Ok, so the site generates a random password for each user at registration time. An important question is whether a user can can manually set their password later, or if they are forced to use a random site-generated password. Let's look at the two cases separately.
As far as I can tell, this is the scenario you are describing in the question. Unfortunately, your dev is (mostly) right. At least about single iteration of hashing vs a big slow hash. Your question kinda has the flavour of blindly applying "best practices" without considering what those practices were intended for. For a brilliant example of this, here's a good read:
The Guy Who Invented Those Annoying Password Rules Now Regrets Wasting Your Time
Do switch from
SHA256, probably add a per-user salt, and maybe consider going to 32 char passwords. But adding a big slow hashing function will increase your server load for little to no added security (at least barring any other goofs in your implementation).
Understanding hashing as a brute-force mitigation
The amount of work a brute-force attacker who has stolen your database needs to do to crack password hashes is roughly:
entropy_of_password * number_of_hash_iterations * slowness_of_hash_function
entropy_of_password is the number of possibilities, or "guessability" of the password. So long as this "formula" is higher than 128 bits of entropy (or equivalent work factor / number of hash instructions to execute), then you're good. For user-chosen passwords, the
entropy_of_password is abysmally low, so you need lots of iterations (like 100,000) of a very slow hash function (like
scrypt) to get the work factor up.
By "20 digits hex digits" I assume you mean that there are 1620 = 280 possible passwords, which is lower than "best-practice" 2128, but unless you're a government or a bank, you probably have enough brute-force security from the entropy of the password alone.
Salts also serve no purpose here because pre-computing all the hashes is like 280 * 32 bits/hash, which is roughly 1 ZB (or 5000 x the capacity of all hard drives on the planet combined). Rainbow tables help this a bit, but quite frankly, any attacker capable of doing that, deserves to pwn all of us.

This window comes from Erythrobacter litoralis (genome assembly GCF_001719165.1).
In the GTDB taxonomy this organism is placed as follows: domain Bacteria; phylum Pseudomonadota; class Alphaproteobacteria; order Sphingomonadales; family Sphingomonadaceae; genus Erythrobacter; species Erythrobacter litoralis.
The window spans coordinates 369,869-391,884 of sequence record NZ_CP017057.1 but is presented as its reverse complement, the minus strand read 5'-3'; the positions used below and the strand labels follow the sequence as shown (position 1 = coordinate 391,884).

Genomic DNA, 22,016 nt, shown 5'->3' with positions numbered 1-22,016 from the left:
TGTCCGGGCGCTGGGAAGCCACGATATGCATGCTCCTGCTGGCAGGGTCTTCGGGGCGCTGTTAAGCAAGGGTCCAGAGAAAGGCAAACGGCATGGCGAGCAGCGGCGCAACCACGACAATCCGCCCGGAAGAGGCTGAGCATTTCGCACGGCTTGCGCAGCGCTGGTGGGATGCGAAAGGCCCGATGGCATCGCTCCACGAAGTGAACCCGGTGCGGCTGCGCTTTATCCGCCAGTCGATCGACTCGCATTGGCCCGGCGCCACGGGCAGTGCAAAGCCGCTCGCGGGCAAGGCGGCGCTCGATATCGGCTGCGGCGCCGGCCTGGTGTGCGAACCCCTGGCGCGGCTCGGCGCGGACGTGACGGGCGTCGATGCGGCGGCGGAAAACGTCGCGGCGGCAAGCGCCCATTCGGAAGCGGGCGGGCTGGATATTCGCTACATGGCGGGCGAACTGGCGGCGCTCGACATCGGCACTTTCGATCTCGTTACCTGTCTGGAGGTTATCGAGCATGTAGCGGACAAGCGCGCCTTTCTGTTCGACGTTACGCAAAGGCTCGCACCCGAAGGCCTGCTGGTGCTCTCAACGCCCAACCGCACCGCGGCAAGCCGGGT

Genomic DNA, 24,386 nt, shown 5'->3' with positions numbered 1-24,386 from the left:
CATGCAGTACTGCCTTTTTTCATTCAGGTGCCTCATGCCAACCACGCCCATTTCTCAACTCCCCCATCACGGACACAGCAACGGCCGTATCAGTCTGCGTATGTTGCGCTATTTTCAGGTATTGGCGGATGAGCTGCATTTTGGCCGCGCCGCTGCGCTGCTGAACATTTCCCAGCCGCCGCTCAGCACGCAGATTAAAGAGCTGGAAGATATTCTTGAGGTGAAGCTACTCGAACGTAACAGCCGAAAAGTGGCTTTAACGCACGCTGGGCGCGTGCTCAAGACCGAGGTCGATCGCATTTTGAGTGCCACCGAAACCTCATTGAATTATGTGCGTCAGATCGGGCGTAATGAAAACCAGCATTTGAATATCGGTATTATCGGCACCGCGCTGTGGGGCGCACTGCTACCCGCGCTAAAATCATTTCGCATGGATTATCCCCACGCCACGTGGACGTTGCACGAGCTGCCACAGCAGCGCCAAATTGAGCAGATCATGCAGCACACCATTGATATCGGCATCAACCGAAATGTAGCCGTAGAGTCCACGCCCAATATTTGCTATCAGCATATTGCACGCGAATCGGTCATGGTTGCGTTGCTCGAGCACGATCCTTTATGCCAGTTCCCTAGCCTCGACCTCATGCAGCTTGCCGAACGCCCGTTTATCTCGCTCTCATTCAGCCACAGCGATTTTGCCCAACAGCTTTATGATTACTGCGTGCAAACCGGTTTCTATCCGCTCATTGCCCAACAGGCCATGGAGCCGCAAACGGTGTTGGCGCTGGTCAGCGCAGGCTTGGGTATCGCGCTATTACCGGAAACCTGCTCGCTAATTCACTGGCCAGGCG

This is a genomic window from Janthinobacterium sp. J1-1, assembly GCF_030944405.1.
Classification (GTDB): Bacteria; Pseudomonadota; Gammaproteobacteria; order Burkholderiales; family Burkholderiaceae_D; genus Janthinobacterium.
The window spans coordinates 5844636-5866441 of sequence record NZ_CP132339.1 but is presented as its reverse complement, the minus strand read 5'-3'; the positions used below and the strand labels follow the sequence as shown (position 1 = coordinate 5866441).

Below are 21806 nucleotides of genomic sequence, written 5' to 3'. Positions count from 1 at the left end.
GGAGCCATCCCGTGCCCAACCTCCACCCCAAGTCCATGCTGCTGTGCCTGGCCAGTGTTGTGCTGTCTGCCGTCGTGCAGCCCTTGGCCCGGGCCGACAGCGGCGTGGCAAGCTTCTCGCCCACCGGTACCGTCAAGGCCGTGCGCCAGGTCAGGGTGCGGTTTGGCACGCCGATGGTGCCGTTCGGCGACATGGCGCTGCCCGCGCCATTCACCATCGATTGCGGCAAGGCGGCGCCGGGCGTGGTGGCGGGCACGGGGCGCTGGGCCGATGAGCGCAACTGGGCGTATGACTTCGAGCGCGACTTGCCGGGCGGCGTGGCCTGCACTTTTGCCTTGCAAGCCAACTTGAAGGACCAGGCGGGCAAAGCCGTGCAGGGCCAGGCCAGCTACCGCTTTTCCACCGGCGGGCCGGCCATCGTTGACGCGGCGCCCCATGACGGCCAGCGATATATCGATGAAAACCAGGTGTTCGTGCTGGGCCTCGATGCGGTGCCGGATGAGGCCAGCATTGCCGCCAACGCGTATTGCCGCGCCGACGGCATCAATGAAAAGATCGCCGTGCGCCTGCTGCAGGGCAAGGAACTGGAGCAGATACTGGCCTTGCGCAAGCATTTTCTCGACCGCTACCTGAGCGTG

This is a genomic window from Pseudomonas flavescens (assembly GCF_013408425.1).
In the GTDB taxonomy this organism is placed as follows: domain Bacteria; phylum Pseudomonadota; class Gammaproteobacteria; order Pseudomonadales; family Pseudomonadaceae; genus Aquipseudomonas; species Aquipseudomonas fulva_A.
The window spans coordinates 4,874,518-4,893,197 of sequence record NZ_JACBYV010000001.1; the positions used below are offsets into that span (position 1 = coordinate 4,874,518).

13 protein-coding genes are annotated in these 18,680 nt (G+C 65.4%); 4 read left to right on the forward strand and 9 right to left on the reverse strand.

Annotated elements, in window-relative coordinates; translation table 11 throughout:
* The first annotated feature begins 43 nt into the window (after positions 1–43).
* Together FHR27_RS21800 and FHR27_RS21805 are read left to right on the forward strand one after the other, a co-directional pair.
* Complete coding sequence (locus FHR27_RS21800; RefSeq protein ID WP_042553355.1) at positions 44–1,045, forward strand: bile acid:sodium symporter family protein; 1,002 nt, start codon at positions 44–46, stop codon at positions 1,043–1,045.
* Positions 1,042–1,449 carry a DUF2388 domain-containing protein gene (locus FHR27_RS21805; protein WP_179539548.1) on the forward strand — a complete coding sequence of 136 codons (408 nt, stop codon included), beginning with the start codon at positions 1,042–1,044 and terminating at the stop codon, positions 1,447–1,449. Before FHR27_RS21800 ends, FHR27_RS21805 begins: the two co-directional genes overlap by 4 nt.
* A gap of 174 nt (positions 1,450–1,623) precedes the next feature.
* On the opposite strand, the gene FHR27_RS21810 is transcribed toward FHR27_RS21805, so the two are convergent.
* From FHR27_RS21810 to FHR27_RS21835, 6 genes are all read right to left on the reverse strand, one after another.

You still want to hash the password to prevent the attacker from walking away the plaintext for free, but one hash iteration is sufficient. Do switch from
SHA256 though, and maybe consider going to 32 char passwords.
Human brain passwords
Commenters on this thread seem obsessed with the idea that, despite your statement that the site generates passwords, users can in fact choose their own passwords.
As soon as the user has the possibility to change the password, the a single hash iteration is no option for storing the now low-entropy password. In this case you are correct that you need to do all the best practice things for password storage.
Either way (user-chosen or random passwords) you probably want a per-user salt.
If user-chosen, then salts are part of the best practices. 'nuff said.
If random, @GordonDavisson points out a really nice attack in comments ,  based on the observation that a db lookup is essentially free compared to a hash computation. Computing a hash and comparing it against all users' hashes is essentially the same cost as comparing it against a specific user's hash. So long as you're happy getting into any account (rather than trying to crack a specific account), then the more users in the system, the more efficient the attack.
For instance, say you steal the unsalted hashed password db of a system with a million accounts (about 220). With 220 accounts, you statistically expect to get a hit in the first 260 guesses. You're still doing O(280) guesses, but O(260) hashes * O(220) db lookups ~= O(260) hashes.
Per-user salts is the only way to prevent attacking all users for the cost of attacking one user.